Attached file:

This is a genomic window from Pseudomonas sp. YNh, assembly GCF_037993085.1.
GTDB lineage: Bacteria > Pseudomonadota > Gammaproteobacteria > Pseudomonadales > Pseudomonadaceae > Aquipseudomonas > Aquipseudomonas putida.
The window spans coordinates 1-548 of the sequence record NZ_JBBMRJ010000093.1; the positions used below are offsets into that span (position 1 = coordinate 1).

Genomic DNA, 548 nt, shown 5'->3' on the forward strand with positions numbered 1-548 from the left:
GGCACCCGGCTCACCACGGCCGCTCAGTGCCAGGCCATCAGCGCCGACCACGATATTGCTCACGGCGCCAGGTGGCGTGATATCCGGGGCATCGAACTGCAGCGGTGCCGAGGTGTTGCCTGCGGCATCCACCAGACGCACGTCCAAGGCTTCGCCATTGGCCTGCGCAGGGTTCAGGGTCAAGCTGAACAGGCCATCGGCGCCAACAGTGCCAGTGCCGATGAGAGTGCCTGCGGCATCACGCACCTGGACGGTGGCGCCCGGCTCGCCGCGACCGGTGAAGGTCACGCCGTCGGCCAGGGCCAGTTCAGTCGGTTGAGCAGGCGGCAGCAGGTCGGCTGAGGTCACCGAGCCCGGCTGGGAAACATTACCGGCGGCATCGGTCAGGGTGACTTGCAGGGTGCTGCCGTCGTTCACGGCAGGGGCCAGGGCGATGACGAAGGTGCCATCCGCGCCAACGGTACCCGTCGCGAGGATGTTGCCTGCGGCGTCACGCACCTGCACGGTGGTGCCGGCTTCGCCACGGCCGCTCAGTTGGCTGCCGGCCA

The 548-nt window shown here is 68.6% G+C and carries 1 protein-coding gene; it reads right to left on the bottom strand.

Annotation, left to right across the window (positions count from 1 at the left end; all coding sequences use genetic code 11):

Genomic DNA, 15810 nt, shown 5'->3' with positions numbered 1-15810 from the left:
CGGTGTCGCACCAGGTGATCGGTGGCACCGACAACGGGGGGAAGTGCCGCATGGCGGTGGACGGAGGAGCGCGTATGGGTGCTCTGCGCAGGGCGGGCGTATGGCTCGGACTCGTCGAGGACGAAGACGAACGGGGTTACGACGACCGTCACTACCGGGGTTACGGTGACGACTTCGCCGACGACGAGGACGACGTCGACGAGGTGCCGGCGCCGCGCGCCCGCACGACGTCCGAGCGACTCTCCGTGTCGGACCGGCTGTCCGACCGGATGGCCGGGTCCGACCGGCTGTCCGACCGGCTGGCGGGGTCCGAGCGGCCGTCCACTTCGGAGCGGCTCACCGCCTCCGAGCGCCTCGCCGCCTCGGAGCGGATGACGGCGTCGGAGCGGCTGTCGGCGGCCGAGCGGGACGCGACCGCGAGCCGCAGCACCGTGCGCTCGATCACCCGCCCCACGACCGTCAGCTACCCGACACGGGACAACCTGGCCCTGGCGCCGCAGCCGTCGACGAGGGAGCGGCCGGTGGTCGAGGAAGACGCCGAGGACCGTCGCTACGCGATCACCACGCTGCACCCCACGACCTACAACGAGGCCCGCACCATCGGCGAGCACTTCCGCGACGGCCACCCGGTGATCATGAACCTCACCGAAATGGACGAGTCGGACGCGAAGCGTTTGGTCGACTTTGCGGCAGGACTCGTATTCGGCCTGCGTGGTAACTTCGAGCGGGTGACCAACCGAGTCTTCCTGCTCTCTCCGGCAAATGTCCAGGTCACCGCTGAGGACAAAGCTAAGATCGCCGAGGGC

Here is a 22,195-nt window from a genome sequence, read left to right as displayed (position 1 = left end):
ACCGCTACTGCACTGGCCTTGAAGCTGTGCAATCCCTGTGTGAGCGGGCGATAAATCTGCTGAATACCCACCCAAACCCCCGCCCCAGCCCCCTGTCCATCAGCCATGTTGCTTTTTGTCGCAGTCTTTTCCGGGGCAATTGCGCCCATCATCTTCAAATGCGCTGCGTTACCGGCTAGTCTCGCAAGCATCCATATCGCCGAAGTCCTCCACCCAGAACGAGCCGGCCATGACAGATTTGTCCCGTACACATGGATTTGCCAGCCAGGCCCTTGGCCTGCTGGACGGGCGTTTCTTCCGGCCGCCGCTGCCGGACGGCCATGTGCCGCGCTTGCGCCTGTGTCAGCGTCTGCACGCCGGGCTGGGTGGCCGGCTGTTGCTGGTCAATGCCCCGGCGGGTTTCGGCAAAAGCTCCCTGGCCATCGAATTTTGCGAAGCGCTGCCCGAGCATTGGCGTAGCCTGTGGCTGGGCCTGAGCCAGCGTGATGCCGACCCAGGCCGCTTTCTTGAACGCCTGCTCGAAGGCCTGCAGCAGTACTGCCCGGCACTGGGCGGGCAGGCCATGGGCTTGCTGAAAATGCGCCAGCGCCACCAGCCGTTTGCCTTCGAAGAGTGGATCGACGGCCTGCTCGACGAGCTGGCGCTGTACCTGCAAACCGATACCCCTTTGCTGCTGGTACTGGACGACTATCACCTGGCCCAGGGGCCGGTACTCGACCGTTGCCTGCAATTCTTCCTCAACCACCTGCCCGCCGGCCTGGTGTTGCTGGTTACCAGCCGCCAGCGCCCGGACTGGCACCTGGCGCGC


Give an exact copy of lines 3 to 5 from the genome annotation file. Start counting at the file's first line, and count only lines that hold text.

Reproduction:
The window spans coordinates 1-548 of the sequence record NZ_JBBMRJ010000093.1; the positions used below are offsets into that span (position 1 = coordinate 1).

Genomic DNA, 548 nt, shown 5'->3' on the forward strand with positions numbered 1-548 from the left:
GGCACCCGGCTCACCACGGCCGCTCAGTGCCAGGCCATCAGCGCCGACCACGATATTGCTCACGGCGCCAGGTGGCGTGATATCCGGGGCATCGAACTGCAGCGGTGCCGAGGTGTTGCCTGCGGCATCCACCAGACGCACGTCCAAGGCTTCGCCATTGGCCTGCGCAGGGTTCAGGGTCAAGCTGAACAGGCCATCGGCGCCAACAGTGCCAGTGCCGATGAGAGTGCCTGCGGCATCACGCACCTGGACGGTGGCGCCCGGCTCGCCGCGACCGGTGAAGGTCACGCCGTCGGCCAGGGCCAGTTCAGTCGGTTGAGCAGGCGGCAGCAGGTCGGCTGAGGTCACCGAGCCCGGCTGGGAAACATTACCGGCGGCATCGGTCAGGGTGACTTGCAGGGTGCTGCCGTCGTTCACGGCAGGGGCCAGGGCGATGACGAAGGTGCCATCCGCGCCAACGGTACCCGTCGCGAGGATGTTGCCTGCGGCGTCACGCACCTGCACGGTGGTGCCGGCTTCGCCACGGCCGCTCAGTTGGCTGCCGGCCA